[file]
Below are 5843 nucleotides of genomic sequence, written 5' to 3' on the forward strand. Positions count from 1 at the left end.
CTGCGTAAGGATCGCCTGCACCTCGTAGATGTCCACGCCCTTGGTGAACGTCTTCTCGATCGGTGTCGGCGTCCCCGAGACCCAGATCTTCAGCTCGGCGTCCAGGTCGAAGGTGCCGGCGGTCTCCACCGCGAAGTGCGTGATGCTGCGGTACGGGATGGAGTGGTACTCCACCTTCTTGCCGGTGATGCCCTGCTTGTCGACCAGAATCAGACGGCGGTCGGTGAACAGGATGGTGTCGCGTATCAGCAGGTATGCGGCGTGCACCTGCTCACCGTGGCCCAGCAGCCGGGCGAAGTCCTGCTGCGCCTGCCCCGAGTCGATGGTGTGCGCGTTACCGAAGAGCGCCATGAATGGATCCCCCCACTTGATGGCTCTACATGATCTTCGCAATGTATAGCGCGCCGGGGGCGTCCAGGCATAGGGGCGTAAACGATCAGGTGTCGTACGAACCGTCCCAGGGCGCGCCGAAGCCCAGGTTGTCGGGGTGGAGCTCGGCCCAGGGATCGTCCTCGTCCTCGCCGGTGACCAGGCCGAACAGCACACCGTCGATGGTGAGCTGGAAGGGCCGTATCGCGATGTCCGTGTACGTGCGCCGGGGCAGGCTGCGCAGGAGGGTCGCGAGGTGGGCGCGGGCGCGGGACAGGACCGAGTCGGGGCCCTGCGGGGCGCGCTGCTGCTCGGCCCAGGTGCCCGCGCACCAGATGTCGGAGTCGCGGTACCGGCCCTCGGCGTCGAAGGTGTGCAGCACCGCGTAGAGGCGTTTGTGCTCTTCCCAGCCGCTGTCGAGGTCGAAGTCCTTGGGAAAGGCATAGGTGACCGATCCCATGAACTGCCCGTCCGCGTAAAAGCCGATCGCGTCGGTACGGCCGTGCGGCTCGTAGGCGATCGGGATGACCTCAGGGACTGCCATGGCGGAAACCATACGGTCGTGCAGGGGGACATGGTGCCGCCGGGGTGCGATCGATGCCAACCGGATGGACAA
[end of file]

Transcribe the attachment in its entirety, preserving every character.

Below are 5843 nucleotides of genomic sequence, written 5' to 3' on the forward strand. Positions count from 1 at the left end.
CTGCGTAAGGATCGCCTGCACCTCGTAGATGTCCACGCCCTTGGTGAACGTCTTCTCGATCGGTGTCGGCGTCCCCGAGACCCAGATCTTCAGCTCGGCGTCCAGGTCGAAGGTGCCGGCGGTCTCCACCGCGAAGTGCGTGATGCTGCGGTACGGGATGGAGTGGTACTCCACCTTCTTGCCGGTGATGCCCTGCTTGTCGACCAGAATCAGACGGCGGTCGGTGAACAGGATGGTGTCGCGTATCAGCAGGTATGCGGCGTGCACCTGCTCACCGTGGCCCAGCAGCCGGGCGAAGTCCTGCTGCGCCTGCCCCGAGTCGATGGTGTGCGCGTTACCGAAGAGCGCCATGAATGGATCCCCCCACTTGATGGCTCTACATGATCTTCGCAATGTATAGCGCGCCGGGGGCGTCCAGGCATAGGGGCGTAAACGATCAGGTGTCGTACGAACCGTCCCAGGGCGCGCCGAAGCCCAGGTTGTCGGGGTGGAGCTCGGCCCAGGGATCGTCCTCGTCCTCGCCGGTGACCAGGCCGAACAGCACACCGTCGATGGTGAGCTGGAAGGGCCGTATCGCGATGTCCGTGTACGTGCGCCGGGGCAGGCTGCGCAGGAGGGTCGCGAGGTGGGCGCGGGCGCGGGACAGGACCGAGTCGGGGCCCTGCGGGGCGCGCTGCTGCTCGGCCCAGGTGCCCGCGCACCAGATGTCGGAGTCGCGGTACCGGCCCTCGGCGTCGAAGGTGTGCAGCACCGCGTAGAGGCGTTTGTGCTCTTCCCAGCCGCTGTCGAGGTCGAAGTCCTTGGGAAAGGCATAGGTGACCGATCCCATGAACTGCCCGTCCGCGTAAAAGCCGATCGCGTCGGTACGGCCGTGCGGCTCGTAGGCGATCGGGATGACCTCAGGGACTGCCATGGCGGAAACCATACGGTCGTGCAGGGGGACATGGTGCCGCCGGGGTGCGATCGATGCCAACCGGATGGACAA